Textual and Literary Criticism by Fredson BowersTextual and Literary Criticism by Fredson Bowers

Textual and Literary Criticism

byFredson Bowers

Paperback

Pricing and Purchase Info

$42.26 online 
$46.95 list price save 9%
Earn 211 plum® points

Prices and offers may vary in store

Quantity:

In stock online

Ships free on orders over $25

Not available in stores

about

The literary critic tends to think that the textual scholar or bibliographer, happily occupied in his travel drudgery, has not much to say that he would care to hear, so there is a gulf between them. Professor Bowers advances to the edge of this gulf and says several forceful things across it; they turn out to be important and interesting, though occasionally scathing. The first chapter reminds us that the literary critic can only criticise with confidence when the textual critic has established what the author wrote; Professor Bowers indicates how very much has yet to be done. The second chapter takes a particular case, Walt Whitman's copy' for the 1860 edition of Leaves of Grass, and shows how the bibliographer can, by ingenious but rigorous deduction, give an insight into the growth of an author's conception of the nature and aim of his work. The other two lectures, on Shakespeare and other early dramatic texts, will show non-specialists the striking advances in editorial technique, and the growth of standards of scholarship in these studies.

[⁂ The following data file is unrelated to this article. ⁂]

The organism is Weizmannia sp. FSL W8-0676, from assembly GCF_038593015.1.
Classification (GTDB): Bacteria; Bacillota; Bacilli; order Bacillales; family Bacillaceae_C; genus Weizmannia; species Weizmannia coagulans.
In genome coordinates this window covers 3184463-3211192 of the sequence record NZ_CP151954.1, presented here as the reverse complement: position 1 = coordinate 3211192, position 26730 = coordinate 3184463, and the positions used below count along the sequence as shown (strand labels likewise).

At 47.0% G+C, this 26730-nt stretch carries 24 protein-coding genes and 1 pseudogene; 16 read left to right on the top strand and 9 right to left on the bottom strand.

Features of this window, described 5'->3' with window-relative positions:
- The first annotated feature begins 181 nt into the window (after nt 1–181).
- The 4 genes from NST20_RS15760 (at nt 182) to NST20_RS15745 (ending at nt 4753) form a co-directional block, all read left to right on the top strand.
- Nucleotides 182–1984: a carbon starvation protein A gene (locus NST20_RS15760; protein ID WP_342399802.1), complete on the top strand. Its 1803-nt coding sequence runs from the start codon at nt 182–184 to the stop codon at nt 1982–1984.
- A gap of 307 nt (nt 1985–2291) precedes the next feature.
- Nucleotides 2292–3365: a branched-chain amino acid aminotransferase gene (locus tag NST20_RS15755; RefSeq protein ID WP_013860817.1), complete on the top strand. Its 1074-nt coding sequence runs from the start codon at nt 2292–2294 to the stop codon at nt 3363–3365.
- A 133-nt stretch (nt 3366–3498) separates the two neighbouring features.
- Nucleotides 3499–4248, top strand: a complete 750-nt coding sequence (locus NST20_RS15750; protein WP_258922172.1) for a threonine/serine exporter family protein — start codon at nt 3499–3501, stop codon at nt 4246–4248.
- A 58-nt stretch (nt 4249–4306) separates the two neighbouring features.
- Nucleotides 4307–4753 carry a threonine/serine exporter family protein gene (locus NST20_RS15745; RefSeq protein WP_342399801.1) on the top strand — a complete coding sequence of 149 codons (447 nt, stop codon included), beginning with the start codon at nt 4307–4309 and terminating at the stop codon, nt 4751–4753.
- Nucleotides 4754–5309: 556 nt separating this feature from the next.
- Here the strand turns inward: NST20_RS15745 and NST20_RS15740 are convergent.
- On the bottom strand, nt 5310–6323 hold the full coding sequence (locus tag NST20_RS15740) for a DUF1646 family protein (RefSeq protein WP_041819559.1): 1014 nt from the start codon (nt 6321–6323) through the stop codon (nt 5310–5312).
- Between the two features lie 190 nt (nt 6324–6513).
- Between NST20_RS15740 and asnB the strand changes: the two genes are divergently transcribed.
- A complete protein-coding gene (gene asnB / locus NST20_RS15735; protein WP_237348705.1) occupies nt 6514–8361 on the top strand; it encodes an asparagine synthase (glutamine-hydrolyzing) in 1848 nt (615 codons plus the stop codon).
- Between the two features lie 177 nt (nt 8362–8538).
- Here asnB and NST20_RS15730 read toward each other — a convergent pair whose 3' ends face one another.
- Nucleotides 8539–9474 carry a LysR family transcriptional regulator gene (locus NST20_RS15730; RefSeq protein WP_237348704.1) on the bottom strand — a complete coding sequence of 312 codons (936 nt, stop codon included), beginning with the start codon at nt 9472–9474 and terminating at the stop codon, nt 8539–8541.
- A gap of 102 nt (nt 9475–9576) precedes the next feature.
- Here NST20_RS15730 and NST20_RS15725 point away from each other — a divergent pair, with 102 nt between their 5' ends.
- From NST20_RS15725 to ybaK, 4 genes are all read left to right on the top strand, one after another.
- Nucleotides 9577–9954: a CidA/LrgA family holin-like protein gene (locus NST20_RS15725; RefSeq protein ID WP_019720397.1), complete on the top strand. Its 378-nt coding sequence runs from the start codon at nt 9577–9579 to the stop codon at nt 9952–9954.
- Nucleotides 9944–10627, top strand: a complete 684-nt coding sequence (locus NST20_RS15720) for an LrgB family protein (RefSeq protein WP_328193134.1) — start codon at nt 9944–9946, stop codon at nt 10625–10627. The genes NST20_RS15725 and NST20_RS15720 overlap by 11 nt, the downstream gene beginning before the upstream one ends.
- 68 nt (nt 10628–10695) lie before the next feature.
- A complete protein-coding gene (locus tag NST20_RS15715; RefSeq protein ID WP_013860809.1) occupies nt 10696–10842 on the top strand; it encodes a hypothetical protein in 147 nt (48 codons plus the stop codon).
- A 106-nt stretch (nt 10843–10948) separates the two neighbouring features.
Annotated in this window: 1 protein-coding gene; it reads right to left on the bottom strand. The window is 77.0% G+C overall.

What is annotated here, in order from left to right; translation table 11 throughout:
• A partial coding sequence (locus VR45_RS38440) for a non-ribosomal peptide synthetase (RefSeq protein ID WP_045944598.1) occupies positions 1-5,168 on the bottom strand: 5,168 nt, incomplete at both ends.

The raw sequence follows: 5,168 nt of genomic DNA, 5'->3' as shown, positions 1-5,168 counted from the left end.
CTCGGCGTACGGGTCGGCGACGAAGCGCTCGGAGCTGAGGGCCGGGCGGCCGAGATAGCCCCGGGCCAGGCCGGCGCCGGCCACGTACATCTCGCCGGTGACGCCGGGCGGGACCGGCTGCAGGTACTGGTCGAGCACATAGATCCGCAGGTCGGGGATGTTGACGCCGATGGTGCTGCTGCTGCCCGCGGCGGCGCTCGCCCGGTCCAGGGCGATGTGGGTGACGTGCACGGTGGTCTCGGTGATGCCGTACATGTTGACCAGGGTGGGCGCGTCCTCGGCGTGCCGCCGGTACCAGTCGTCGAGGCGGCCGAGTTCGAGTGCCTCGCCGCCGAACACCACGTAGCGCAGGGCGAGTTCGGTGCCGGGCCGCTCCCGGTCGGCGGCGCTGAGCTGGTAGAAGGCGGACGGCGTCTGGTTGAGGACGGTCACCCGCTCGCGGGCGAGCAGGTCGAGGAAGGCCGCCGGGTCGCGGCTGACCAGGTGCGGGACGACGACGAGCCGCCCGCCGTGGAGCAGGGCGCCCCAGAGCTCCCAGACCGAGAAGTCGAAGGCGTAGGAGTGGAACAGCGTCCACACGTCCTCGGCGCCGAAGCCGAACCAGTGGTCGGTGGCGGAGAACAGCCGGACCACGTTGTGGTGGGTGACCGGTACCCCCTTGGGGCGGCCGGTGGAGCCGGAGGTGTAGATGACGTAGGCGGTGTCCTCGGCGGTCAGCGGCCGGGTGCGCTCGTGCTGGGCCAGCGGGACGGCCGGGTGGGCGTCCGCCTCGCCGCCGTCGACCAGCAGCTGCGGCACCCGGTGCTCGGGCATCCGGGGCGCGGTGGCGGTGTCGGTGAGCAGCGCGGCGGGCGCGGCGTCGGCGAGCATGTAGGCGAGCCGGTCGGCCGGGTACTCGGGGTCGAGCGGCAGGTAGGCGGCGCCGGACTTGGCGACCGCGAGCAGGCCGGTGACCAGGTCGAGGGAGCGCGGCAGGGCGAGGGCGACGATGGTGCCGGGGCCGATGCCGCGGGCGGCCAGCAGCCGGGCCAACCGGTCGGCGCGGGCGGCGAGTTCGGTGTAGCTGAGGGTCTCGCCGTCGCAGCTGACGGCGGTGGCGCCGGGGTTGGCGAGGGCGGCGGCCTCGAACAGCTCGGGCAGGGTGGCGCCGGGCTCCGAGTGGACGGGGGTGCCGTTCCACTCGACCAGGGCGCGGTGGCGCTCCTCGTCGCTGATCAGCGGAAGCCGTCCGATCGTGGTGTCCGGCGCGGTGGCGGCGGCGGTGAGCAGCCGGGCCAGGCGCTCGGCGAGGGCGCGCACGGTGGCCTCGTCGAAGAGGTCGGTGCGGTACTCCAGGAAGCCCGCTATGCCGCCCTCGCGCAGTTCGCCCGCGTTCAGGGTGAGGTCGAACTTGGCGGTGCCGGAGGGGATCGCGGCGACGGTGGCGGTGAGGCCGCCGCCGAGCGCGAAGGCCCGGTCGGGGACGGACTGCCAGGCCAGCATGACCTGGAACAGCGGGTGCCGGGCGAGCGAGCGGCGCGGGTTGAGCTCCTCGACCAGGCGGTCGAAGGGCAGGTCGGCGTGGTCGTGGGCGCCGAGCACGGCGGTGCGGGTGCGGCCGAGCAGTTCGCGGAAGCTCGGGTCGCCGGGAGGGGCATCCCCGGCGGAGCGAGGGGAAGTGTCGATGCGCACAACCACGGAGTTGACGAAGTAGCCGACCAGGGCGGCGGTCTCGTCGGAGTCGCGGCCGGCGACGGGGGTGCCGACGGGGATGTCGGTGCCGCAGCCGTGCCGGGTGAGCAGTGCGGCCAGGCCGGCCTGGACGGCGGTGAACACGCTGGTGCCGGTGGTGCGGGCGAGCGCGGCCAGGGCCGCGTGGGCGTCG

Title:Textual and Literary CriticismFormat:PaperbackDimensions:200 pages, 7.99 × 5 × 0.47 inPublisher:Cambridge University Press

The following ISBNs are associated with this title:

ISBN - 10:0521094070

ISBN - 13:9780521094078

Look for similar items by category:

Reviews

Table of Contents

Preface; 1. Textual criticism and the literary critic; 2. The Walt Whitman manuscripts of Leaves of Grass (1860); 3. The new textual criticism of Shakespeare; 4. Principle and practice in the editing of early dramatic texts; Notes.

Editorial Reviews

Review of the hardback: 'Should be required reading for all literary critics.' New Statesman